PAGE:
They were a bunch of outcast geeks thrown together by inclement weather and a love of drawing…“ (Robert Enright, ArtReview, 03/2006)
Jon Pylypchuk started out with playful, ironic and sometimes furious drawings and paintings. In his first exhibitions he presented plastic bags filled with little collages with which he described the monstrous everyday-life with various strange life-forms made out of glue, fabric remnants and drawn elements, commented by text fragments.
Together with Marcel Dzama and other friends and colleagues he founded the artist collective Royal Art Lodge in 1996 to fight creatively against the periphal existence on cold winter’s days in their hometown Winnipeg. They met every Wednesday evening to produce collective drawings, that were passed on from member to member around the table equal to surrealistic rituals.The involuntary isolation caused thousands of imagination products full of explosive power. The creative pool of the Royal Art Lodge was the starting point for the following development of the participating artists: Everyone of them went his own different way and advanced his solo career of international renown.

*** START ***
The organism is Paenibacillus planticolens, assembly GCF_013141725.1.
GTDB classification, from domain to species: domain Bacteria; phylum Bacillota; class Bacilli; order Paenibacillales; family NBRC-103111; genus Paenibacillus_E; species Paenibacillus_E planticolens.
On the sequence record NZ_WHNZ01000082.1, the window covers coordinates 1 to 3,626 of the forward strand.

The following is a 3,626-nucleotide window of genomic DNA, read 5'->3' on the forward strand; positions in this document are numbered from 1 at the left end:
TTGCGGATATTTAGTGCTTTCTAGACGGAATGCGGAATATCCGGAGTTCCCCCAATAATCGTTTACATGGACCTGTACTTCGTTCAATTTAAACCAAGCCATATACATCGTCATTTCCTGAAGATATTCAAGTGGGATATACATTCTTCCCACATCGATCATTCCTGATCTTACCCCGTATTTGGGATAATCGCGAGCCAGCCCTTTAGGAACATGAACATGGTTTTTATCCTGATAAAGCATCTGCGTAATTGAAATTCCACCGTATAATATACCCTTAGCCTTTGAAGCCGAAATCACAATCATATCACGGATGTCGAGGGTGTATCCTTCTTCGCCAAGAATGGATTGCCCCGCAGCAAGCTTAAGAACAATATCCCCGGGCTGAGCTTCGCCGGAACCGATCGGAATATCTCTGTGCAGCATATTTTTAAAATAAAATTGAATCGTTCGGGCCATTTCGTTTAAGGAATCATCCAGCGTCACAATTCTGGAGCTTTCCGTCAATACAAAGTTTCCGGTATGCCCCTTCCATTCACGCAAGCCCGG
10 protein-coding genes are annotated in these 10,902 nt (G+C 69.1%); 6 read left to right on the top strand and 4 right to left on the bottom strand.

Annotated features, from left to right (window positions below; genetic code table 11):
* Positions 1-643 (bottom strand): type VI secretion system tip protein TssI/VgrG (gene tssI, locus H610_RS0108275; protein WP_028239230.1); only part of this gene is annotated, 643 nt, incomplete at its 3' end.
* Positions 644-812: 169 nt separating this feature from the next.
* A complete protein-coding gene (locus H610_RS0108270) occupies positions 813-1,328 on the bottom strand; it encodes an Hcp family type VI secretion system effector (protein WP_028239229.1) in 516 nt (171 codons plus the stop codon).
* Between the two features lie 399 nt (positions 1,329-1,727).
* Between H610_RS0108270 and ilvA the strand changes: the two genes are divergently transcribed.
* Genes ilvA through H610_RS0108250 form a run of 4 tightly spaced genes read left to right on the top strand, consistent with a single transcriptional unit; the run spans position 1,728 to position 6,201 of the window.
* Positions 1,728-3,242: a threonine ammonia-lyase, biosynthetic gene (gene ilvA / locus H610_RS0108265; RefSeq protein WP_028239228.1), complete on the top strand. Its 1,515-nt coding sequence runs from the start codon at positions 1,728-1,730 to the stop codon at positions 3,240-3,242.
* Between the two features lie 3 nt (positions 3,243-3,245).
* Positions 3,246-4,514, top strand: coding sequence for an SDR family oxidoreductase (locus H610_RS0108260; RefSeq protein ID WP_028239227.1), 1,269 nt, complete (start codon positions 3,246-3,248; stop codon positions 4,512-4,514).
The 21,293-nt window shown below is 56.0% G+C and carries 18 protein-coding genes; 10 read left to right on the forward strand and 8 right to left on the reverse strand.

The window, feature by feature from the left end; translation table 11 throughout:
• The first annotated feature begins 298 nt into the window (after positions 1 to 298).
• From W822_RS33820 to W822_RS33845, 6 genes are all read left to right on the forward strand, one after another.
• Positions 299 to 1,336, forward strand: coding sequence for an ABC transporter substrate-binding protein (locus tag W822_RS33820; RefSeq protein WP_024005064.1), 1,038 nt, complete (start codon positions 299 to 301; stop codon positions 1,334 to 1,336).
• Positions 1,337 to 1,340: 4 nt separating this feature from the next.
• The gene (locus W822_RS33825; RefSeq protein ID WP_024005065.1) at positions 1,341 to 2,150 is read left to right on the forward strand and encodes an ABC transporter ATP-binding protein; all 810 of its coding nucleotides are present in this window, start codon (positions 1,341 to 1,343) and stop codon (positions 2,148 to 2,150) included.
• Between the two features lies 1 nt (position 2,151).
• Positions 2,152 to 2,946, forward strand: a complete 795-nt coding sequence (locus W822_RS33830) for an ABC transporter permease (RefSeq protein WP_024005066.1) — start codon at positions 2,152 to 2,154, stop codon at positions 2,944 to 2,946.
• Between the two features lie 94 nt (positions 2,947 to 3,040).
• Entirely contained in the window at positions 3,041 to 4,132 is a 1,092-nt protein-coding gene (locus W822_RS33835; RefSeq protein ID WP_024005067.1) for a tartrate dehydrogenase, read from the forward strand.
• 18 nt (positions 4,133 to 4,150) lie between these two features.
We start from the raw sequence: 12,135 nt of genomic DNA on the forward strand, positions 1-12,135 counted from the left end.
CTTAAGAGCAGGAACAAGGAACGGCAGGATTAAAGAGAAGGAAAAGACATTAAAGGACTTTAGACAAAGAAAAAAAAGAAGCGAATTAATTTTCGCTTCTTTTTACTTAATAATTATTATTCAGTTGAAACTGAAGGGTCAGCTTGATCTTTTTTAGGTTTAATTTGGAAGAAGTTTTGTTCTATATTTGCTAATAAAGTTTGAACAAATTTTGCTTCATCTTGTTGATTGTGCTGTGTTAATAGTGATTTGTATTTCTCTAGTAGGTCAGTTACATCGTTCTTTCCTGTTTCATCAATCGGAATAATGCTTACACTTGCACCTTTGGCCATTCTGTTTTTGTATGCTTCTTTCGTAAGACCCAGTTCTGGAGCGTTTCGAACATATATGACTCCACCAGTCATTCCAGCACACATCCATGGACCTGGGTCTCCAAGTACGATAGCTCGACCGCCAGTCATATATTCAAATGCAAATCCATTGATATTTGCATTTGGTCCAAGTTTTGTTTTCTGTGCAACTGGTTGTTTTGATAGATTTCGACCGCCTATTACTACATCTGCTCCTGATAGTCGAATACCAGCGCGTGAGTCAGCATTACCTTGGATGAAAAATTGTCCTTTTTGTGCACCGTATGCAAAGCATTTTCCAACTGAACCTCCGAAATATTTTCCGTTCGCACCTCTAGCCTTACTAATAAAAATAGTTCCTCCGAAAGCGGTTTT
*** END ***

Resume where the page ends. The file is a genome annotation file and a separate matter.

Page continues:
After moving to Los Angeles Jon Pylypchuk extended his graphical repertoire by funny droll trash-sculptures that he exhibited at Friedrich Petzel in New York, China Art Objects in LA and in the Museum of Modern Art Cleveland. Further presentations followed in the USA and Europe, e.g. in the Museum of Contemporary Art in Detroit, at Alison Jacques Gallery in London, and Sies + Höke at the Artforum Berlin 2006.
Pylypchuk’s creatures, consisting of cloth- or fur-sausages, hair particles and wood residues, seem to be animals, but also bear human characteristics in their excessive and oversubscribed behaviours. His “creature creations” in the shape of sausages act as protagonists in films, in which they search for love partners in dating shows (The Dating Game, 2006), fight for the best sun place on the beach (Hey fuckface this is my nude beach, 2006) or let themselves being served the meals on wheels highly aged (Meels on wheals, 2006).
Jon Pylypchuk designs a microcosm of our society with an unmistakable handwriting. Neurotic, silly, cynical, depressive, sexual freaks are up to mischief through all conceivable human precipices, causing the amused viewer to end up choking on his laughter.
Sies + Höke shows completely new works of Jon Pylypchuk, among them paintings, sculptures and drawings.
Monday—Friday10.00 am—6.30 pm
Saturday12.00 pm—2.30 pm
Closed on March 31, 2018